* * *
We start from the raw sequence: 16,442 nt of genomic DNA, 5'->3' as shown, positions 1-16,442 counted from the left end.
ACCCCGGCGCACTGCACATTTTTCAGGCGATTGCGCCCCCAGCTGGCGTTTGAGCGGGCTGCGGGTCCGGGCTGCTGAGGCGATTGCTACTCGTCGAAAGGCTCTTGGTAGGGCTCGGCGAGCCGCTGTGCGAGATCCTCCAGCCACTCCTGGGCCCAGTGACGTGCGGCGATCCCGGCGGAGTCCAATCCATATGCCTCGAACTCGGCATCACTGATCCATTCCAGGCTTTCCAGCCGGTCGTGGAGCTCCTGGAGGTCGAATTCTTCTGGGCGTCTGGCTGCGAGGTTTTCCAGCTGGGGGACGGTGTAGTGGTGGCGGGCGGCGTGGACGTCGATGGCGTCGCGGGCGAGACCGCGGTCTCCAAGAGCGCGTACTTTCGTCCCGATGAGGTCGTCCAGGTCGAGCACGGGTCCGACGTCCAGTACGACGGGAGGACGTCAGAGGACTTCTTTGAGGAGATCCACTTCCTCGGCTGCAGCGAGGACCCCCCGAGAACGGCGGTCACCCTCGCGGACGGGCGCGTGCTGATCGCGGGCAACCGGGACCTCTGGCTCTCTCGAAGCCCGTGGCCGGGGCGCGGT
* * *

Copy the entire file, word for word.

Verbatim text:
We start from the raw sequence: 16,442 nt of genomic DNA, 5'->3' as shown, positions 1-16,442 counted from the left end.
ACCCCGGCGCACTGCACATTTTTCAGGCGATTGCGCCCCCAGCTGGCGTTTGAGCGGGCTGCGGGTCCGGGCTGCTGAGGCGATTGCTACTCGTCGAAAGGCTCTTGGTAGGGCTCGGCGAGCCGCTGTGCGAGATCCTCCAGCCACTCCTGGGCCCAGTGACGTGCGGCGATCCCGGCGGAGTCCAATCCATATGCCTCGAACTCGGCATCACTGATCCATTCCAGGCTTTCCAGCCGGTCGTGGAGCTCCTGGAGGTCGAATTCTTCTGGGCGTCTGGCTGCGAGGTTTTCCAGCTGGGGGACGGTGTAGTGGTGGCGGGCGGCGTGGACGTCGATGGCGTCGCGGGCGAGACCGCGGTCTCCAAGAGCGCGTACTTTCGTCCCGATGAGGTCGTCCAGGTCGAGCACGGGTCCGACGTCCAGTACGACGGGAGGACGTCAGAGGACTTCTTTGAGGAGATCCACTTCCTCGGCTGCAGCGAGGACCCCCCGAGAACGGCGGTCACCCTCGCGGACGGGCGCGTGCTGATCGCGGGCAACCGGGACCTCTGGCTCTCTCGAAGCCCGTGGCCGGGGCGCGGT